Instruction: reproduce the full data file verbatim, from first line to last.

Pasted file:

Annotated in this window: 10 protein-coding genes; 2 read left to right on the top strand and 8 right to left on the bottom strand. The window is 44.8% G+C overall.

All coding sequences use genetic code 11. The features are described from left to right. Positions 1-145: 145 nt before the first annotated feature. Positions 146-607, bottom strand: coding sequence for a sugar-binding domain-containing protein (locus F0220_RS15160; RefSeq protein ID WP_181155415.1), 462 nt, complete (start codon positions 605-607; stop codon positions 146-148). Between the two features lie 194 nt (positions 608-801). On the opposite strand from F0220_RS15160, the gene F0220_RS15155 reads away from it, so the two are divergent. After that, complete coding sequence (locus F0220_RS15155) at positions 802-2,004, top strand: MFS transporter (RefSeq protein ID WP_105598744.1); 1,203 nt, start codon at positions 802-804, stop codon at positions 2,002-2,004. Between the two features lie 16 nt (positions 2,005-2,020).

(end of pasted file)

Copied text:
Annotated in this window: 10 protein-coding genes; 2 read left to right on the top strand and 8 right to left on the bottom strand. The window is 44.8% G+C overall.

All coding sequences use genetic code 11. The features are described from left to right. Positions 1-145: 145 nt before the first annotated feature. Positions 146-607, bottom strand: coding sequence for a sugar-binding domain-containing protein (locus F0220_RS15160; RefSeq protein ID WP_181155415.1), 462 nt, complete (start codon positions 605-607; stop codon positions 146-148). Between the two features lie 194 nt (positions 608-801). On the opposite strand from F0220_RS15160, the gene F0220_RS15155 reads away from it, so the two are divergent. After that, complete coding sequence (locus F0220_RS15155) at positions 802-2,004, top strand: MFS transporter (RefSeq protein ID WP_105598744.1); 1,203 nt, start codon at positions 802-804, stop codon at positions 2,002-2,004. Between the two features lie 16 nt (positions 2,005-2,020).